A Landlord’s Guide to Gas Safety
By |Published On: 23rd April 2016|

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A Landlord’s Guide to Gas Safety

By |Published On: 23rd April 2016|

As a landlord, you have legal responsibilities to your tenants regarding gas safety.

Gas Safe Register has put together a guide for helping you understand the law for rental accommodation.

While you may rent out a standard buy-to-let property, be aware that landlords’ duties apply to a wide range of accommodation, including, but not exclusively:

  • Residential premises provided for rent by local authorities, housing associations, private sector landlords, housing co-operatives and hostels.
  • Rooms to rent in bed-sit accommodation, private households, bed and breakfast accommodation and hotels.
  • Rental holiday accommodation, such as chalets, cottages, flats, caravans and narrow boats on inland waterways.

_MG_0283Landlords’ responsibilities regarding gas safety are included in the Gas Safety (Installation and Use) Regulations 1998. The law aims to ensure that gas appliances, fittings and flues provided for tenants are safe.

If you rent out a property equipped with gas appliances, you have three main responsibilities:


Pipework, appliances and flues must be maintained in a safe condition. Gas appliances should be serviced in accordance with the manufacturer’s instructions. If these are not available to you, it is recommended that they are serviced annually, unless you are advised otherwise by a Gas Safe registered engineer.

Gas safety checks

A 12-monthly gas safety check must be carried out on every gas appliance and flue. These checks make sure that gas fittings and appliances are safe to use.


_MG_0277You must provide your tenant with a record of the annual gas safety check within 28 days of the check being completed, or to new tenants before they move in. You must keep copies of the Gas Safety Record for two years. The Gas Safety Record must contain the following:

  • A description and location of each appliance and/or flue that have been checked.
  • The name, registration number and signature of the engineer that carried out the check.
  • The date on which the appliance and/or flue was checked.
  • The address of the property at which the appliance and/or flue is installed.
  • The name and address of the landlord (or their agent where appropriate).
  • Any defect identified and any action required or taken to fix it.
  • Confirmation of the results of operational safety checks carried out on the appliances.

An example of a landlord Gas Safety Record can be viewed here: http://www.gassaferegister.co.uk/images/Landlords_gas_safety_record_large.jpg

You must also note that all installation, maintenance and safety checks need to be conducted by a Gas Safe registered engineer. These engineers have been checked to ensure they are competent and qualified to work safely and legally with gas.

To find a Gas Safe registered engineer in your area, you can use an online search or call 0800 408 5500.

_MG_0737Gas engineers often have a range of qualifications that allow them to carry out specific types of gas work. You must check that they are qualified to do the job you are requesting. Gas Safe Register has a check an engineer service, or you could look on the back of the engineer’s Gas Safe Register ID card to confirm they are qualified for the work you need doing. All gas engineers carry these cards, which have a unique license number. Always ask to see this card.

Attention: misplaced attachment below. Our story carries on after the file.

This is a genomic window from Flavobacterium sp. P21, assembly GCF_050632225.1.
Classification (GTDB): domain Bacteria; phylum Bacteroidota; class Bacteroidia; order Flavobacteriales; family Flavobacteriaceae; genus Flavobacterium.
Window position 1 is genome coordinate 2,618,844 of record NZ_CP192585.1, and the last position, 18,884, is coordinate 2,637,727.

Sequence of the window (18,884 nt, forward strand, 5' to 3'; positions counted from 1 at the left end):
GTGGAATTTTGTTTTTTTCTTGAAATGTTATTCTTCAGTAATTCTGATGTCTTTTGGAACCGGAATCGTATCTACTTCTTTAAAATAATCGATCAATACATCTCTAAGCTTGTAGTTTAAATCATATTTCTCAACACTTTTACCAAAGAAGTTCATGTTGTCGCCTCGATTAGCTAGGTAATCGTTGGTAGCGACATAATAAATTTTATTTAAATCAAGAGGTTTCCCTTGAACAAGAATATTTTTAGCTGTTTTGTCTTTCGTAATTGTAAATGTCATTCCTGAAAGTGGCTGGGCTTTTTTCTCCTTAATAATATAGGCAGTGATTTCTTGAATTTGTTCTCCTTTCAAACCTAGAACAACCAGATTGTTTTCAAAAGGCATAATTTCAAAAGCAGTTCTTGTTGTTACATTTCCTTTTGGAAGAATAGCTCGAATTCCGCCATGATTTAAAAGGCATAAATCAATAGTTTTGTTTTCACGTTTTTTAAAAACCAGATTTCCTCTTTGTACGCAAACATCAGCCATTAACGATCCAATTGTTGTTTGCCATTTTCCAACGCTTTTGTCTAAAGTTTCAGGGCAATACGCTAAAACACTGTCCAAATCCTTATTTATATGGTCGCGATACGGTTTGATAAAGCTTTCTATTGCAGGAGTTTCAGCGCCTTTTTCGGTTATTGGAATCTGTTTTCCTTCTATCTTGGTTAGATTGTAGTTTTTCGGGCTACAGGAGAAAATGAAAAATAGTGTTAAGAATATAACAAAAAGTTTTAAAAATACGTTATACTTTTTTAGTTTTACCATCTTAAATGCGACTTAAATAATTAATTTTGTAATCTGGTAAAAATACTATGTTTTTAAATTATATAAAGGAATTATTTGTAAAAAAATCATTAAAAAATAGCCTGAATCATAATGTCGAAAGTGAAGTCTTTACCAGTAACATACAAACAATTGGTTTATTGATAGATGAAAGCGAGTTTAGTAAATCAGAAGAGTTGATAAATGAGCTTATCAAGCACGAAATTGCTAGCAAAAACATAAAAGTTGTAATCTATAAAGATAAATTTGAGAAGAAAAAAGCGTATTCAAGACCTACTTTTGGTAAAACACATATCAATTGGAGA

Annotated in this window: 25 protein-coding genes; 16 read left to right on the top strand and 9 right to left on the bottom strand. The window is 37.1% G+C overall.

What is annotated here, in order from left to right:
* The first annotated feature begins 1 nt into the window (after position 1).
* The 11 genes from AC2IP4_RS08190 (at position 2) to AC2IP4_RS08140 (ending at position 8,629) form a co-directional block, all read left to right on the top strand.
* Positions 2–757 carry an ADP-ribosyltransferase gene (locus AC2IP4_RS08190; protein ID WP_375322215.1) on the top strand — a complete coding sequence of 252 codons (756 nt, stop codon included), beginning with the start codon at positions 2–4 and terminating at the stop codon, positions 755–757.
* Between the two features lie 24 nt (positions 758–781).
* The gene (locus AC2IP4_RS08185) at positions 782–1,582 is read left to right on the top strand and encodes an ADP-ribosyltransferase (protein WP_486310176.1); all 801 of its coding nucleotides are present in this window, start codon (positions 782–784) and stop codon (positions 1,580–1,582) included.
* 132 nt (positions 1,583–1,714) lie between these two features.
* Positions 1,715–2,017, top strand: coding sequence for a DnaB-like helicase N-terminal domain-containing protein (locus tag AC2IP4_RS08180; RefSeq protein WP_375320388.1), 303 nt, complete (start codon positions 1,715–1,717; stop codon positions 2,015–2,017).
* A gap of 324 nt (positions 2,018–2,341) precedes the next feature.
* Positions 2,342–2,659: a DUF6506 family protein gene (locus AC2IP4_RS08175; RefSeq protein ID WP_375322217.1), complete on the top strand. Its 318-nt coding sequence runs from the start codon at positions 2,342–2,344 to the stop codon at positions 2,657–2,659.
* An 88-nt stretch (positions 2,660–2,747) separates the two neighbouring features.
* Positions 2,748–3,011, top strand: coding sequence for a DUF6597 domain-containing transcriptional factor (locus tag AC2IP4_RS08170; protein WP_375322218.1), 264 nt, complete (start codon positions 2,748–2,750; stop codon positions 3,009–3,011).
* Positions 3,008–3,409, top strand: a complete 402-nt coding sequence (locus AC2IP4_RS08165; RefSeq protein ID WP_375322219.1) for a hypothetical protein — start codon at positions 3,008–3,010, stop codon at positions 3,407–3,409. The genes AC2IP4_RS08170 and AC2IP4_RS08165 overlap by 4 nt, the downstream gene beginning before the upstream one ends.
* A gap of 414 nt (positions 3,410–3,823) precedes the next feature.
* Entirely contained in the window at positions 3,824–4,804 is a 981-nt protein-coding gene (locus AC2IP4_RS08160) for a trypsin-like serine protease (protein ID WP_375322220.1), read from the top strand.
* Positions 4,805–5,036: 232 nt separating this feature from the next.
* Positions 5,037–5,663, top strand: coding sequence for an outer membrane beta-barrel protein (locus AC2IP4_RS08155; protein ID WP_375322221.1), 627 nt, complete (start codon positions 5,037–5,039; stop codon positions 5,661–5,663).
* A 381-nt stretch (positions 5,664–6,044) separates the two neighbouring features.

If a tenant has their own gas appliance that you did not provide, you are only responsible for the maintenance of the gas pipework, not for the actual appliance.

It is also your responsibility to ensure your tenants know where to turn off the gas and what to do in the event of a gas emergency.

If you are worried about your tenants denying you access to the property to make checks or complete maintenance, you should make sure that a clause is included in your tenancy agreement that allows you access. It is your duty to take all reasonable steps to ensure that work is carried out, so this may involve giving written notice to a tenant requesting access and explaining the reason. It is a good idea to keep a record of any action, in case a tenant refuses access.

Also, remember that regardless of how short your lease term may be, you are still a landlord and still have legal responsibilities for gas safety.

More information on gas safety can be found on the Gas Safe Register website: www.GasSafeRegister.co.uk.

Disclaimer: This article is for information only and is not official guidance, FCA approved, or legally precise. Just Landlords has used all reasonable care in compiling the information but make no warranty as to its accuracy. If you require information on landlord legislation or best practices please contact your legal representative. For details see our conditions.

About the Author: Em Morley (she/they)

Em is the Content Marketing Manager for Just Landlords, with over five years of experience writing for insurance and property websites. Together with the knowledge and expertise of the Just Landlords underwriting team, Em aims to provide those in the property industry with helpful resources. When she’s not at her computer researching and writing property and insurance guides, you’ll find her exploring the British countryside, searching for geocaches.

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